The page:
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Is going barefoot healthier?
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Ryan Gardner
(splproductions) - F - M

Locale: Salt Lake City, UT
Is going barefoot healthier? on 04/23/2008 10:04:58 MDT Print View

I've been reading websites such as barefooters.org and barefoothikers.org because I really have loved the times that I go out-and-about barefoot.

I've also found that there is a small school of thought that says that our feet have evolved over millions of years to function properly and we are messing them up by wearing shoes. (Read some of the article snippets at this link: http://www.barefooters.org/medicine/). Some of these studies suggest that shoewear increases ankle injuries, etc. Also check out http://www.unshod.org/pfbc/toysaw.htm and other information on that site.

I am by no means a doctor, but this way of thinking makes sense to me.

There is also a company "Terra Plana" that makes eco-friendly shoes (some completely from recycled material). They have a line called "Vivo Barefoot" that has a very thin, flexible Kevlar sole that supposedly makes you feel like you are walking barefoot (but still have the social advantages of wearing a shoe). http://www.terraplana.com/vivobarefoot_info.php

Thoughts anyone?

Edited by splproductions on 04/23/2008 10:15:10 MDT.

Lyan Jordan
(redmonk)

Locale: Greater Yellowstone Ecosystem
Is going barefoot healthier? on 04/23/2008 11:15:49 MDT Print View

While the soles of the feet adapt quickly, I don't think the rest of my feet have ever become conditioned to being slammed into rocks, roots, and thorny plants. My shoes suffer a lot of damage that would otherwise be taken by my foot, especially around the toes. I don't think backpacking barefoot works for what I consider backpacking and barefoot.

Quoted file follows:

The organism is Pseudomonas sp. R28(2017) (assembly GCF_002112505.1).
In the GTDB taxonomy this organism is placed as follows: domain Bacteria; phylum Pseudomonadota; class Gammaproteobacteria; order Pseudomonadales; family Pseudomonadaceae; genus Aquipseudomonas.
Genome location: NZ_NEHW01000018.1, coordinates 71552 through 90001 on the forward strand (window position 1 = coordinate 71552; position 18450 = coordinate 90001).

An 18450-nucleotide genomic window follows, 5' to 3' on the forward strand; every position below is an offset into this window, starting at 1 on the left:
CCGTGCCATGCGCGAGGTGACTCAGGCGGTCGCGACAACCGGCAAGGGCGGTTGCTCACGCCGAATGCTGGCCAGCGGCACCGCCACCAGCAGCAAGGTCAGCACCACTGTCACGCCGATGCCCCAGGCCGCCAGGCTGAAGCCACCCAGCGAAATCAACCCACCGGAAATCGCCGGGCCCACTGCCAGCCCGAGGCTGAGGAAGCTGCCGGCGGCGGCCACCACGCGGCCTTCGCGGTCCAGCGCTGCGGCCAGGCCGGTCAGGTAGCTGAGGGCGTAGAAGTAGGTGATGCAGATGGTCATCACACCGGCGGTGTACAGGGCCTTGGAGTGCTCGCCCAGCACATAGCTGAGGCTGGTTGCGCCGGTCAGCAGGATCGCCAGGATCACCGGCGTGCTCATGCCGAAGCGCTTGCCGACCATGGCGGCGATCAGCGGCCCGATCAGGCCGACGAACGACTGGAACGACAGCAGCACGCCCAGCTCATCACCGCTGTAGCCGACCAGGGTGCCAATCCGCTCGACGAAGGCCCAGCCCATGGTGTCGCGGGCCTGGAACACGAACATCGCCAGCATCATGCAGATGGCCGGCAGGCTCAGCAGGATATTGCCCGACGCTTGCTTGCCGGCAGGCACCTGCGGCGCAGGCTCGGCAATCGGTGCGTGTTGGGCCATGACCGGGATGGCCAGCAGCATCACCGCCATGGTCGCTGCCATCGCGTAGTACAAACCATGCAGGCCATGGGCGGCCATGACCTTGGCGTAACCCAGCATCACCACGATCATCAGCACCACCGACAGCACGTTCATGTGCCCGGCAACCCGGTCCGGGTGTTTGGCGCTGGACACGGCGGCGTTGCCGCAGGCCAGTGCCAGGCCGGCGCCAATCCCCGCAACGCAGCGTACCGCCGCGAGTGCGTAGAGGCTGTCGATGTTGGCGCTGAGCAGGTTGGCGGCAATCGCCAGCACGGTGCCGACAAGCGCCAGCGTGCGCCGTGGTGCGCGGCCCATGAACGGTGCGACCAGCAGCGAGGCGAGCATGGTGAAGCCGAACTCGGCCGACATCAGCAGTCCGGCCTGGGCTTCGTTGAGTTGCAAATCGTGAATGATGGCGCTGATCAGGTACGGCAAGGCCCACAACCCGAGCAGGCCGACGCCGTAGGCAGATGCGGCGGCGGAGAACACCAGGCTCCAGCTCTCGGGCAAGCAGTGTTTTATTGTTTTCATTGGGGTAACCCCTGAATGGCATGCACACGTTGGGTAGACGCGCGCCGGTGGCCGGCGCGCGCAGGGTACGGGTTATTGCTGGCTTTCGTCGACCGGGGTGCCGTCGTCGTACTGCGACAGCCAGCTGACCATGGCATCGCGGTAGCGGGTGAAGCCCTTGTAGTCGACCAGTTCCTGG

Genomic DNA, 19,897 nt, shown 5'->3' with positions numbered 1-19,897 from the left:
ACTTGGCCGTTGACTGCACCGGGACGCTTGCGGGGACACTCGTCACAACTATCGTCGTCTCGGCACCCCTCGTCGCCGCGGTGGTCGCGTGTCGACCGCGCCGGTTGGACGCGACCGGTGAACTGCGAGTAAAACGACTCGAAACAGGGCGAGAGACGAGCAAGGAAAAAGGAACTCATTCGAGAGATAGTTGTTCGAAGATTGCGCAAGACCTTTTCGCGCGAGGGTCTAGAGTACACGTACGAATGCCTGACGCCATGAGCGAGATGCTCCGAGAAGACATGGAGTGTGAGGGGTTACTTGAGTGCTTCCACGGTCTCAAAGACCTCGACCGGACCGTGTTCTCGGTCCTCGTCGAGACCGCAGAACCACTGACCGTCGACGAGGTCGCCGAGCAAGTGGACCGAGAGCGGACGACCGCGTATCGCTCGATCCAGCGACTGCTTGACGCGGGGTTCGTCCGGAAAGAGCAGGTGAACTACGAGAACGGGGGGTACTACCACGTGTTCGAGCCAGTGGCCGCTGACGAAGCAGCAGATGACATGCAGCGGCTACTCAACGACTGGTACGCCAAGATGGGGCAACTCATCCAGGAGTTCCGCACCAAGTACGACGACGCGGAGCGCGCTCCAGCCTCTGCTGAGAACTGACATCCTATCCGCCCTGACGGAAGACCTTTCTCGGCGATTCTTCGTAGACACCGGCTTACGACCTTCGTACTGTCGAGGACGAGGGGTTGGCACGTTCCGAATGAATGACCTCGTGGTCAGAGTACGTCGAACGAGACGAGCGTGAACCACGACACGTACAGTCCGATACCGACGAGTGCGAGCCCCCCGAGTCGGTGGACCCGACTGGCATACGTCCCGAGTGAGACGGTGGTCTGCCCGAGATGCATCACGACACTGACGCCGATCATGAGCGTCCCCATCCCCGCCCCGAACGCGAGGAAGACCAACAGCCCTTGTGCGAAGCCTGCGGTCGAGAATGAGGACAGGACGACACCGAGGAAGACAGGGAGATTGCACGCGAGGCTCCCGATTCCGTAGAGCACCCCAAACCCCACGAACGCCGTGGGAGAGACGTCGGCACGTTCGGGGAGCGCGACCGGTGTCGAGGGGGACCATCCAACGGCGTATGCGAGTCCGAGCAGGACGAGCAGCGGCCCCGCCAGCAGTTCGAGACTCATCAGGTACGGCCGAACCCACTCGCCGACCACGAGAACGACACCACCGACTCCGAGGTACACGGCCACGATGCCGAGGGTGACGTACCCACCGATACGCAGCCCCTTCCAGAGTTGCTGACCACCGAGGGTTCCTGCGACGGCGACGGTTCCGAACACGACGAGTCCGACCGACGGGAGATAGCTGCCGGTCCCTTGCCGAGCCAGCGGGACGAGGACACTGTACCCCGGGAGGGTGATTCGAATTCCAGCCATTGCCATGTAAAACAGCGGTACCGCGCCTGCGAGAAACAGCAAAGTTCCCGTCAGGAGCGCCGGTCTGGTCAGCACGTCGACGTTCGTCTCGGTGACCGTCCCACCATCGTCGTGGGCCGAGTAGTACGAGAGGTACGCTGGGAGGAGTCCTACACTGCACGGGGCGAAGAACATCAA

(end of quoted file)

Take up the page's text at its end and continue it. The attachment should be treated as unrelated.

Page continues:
John Sixbey
(Wolfeye) - F
moccasin experience on 04/23/2008 11:19:31 MDT Print View

My tribe supposedly went barefoot most of the time, at least prior to the adoption of western clothing. I'm told their toes smelled more like fingers. I've worn moccasins for traditional dancing, but have thought about adding treads & insoles to help absorb shock.

I think going barefoot might work on trails, at least after the foot toughens up. Offtrail, though, I'd want something with a sole; two summers ago I went on a 6-day offtrail trip and ruined a pair of hiking shoes by stepping on something that ripped a ragged, thumb-sized gouge in my sole. I thought of keeping it as a trophy.

John S.
(jshann) - F
Re: Is going barefoot healthier? on 04/23/2008 11:36:25 MDT Print View

Re: Is going barefoot healthier?

No

Andrew Richardson
(arichardson6) - F

Locale: North East
Re: Re: Is going barefoot healthier? on 04/23/2008 12:15:20 MDT Print View

Nice point John! ..... ;-)

I would say that in some ways, perhaps, it is "healthier," but I would argue that overall it isn't. I would say that in our current time feet should be protected simply because we weren't raised barefoot and if people in the past had the chance, I'm sure they would enjoy some shoes. I've read the stuff on arch support and how it affects the foot and such, and while it may be true, it doesn't seem like a good reason to go barefoot while backpacking.

Try to get me to keep my shoes on in a grass field though... :)

Ben 2 World
(ben2world) - MLife

Locale: So Cal
Re: Is going barefoot healthier? on 04/23/2008 20:48:55 MDT Print View

Ryan: